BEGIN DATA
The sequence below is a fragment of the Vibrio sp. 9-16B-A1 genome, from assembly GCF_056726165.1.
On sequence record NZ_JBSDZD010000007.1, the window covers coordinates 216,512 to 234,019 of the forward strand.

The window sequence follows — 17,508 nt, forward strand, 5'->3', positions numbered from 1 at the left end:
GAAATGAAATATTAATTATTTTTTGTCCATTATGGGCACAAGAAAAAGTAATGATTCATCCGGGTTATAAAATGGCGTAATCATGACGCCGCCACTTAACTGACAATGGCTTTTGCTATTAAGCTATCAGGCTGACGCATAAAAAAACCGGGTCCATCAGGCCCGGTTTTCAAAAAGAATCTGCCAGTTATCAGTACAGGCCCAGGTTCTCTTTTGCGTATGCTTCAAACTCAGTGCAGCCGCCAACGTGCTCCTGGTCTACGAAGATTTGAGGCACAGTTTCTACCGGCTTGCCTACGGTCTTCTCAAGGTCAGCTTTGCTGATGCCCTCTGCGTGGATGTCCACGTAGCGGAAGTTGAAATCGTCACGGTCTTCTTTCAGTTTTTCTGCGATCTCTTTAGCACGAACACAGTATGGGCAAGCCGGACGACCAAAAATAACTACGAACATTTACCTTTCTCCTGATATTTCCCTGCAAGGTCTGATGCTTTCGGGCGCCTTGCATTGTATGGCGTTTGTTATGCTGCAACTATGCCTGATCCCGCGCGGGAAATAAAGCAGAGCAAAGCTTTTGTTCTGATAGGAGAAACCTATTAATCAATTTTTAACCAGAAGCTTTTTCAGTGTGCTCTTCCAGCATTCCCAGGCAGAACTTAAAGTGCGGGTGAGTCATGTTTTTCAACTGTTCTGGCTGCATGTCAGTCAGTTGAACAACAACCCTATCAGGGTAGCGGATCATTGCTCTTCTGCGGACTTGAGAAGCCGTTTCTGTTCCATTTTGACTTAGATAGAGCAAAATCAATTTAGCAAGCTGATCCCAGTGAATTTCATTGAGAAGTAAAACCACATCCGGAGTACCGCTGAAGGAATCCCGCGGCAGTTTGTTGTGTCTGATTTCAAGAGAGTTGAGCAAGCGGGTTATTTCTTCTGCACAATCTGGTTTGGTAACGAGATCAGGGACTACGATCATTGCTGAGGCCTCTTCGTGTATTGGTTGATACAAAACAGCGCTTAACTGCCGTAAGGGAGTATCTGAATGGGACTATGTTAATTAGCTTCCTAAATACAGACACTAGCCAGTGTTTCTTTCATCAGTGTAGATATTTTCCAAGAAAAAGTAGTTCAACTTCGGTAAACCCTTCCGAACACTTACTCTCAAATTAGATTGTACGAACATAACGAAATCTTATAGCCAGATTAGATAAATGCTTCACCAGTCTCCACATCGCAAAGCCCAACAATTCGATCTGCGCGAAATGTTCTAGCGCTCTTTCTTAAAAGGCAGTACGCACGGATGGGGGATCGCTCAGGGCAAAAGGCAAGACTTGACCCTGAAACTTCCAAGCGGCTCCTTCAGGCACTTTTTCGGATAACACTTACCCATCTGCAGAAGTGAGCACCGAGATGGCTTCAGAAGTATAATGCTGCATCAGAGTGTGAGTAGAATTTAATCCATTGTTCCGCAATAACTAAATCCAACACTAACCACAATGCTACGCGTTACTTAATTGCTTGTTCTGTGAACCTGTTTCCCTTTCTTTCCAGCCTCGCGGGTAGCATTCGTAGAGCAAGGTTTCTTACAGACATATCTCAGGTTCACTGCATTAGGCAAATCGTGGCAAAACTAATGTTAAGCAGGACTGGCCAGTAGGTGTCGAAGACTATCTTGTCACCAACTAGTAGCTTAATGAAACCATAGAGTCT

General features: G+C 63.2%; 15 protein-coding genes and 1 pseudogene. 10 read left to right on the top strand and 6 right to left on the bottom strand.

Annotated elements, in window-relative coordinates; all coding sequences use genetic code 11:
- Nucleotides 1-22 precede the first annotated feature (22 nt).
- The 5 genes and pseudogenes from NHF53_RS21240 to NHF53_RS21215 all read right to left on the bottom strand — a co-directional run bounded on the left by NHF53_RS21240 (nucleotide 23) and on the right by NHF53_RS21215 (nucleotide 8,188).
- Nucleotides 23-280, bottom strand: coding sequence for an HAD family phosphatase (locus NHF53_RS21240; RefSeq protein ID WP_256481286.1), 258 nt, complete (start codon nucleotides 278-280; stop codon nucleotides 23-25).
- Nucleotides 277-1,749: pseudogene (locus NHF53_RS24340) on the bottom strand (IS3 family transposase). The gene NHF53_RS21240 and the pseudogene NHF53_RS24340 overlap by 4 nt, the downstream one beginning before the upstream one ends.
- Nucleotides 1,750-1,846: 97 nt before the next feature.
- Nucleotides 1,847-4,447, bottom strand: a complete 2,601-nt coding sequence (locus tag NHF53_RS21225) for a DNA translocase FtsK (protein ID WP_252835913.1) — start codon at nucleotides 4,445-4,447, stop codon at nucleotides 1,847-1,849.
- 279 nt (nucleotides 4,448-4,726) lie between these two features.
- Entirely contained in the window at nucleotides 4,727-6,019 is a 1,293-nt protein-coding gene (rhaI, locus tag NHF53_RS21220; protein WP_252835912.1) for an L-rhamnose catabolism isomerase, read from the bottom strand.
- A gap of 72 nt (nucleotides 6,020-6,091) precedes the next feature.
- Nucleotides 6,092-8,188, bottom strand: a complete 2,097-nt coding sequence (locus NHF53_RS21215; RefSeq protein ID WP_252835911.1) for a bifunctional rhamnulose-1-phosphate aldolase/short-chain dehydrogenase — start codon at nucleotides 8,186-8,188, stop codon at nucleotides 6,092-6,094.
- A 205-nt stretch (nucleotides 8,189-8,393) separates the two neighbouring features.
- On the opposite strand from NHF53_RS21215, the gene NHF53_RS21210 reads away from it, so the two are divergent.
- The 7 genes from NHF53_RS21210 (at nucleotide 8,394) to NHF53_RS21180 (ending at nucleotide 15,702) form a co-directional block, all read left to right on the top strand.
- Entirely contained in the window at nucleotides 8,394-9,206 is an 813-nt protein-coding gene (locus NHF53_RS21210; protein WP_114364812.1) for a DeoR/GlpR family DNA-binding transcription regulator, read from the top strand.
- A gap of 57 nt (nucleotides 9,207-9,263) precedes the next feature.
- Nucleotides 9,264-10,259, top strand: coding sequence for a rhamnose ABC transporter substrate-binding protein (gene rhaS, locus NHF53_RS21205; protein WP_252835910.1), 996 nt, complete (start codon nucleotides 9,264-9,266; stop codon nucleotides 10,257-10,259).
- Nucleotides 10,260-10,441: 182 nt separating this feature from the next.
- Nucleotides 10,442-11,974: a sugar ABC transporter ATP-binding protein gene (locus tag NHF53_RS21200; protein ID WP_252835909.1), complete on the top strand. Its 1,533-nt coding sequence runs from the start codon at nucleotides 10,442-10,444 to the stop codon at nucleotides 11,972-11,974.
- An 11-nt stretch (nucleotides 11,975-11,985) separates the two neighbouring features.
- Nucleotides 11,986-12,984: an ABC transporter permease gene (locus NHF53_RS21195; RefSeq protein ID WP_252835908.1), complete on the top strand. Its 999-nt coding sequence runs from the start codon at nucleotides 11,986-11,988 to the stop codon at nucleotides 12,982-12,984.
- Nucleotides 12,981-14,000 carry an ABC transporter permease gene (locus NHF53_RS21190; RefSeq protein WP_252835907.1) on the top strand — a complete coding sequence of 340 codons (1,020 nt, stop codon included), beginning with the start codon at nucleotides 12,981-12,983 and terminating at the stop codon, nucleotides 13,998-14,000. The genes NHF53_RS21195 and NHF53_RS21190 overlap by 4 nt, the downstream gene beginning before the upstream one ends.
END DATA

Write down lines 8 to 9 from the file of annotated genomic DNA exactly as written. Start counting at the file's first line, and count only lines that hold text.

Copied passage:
- The 5 genes and pseudogenes from NHF53_RS21240 to NHF53_RS21215 all read right to left on the bottom strand — a co-directional run bounded on the left by NHF53_RS21240 (nucleotide 23) and on the right by NHF53_RS21215 (nucleotide 8,188).
- Nucleotides 23-280, bottom strand: coding sequence for an HAD family phosphatase (locus NHF53_RS21240; RefSeq protein ID WP_256481286.1), 258 nt, complete (start codon nucleotides 278-280; stop codon nucleotides 23-25).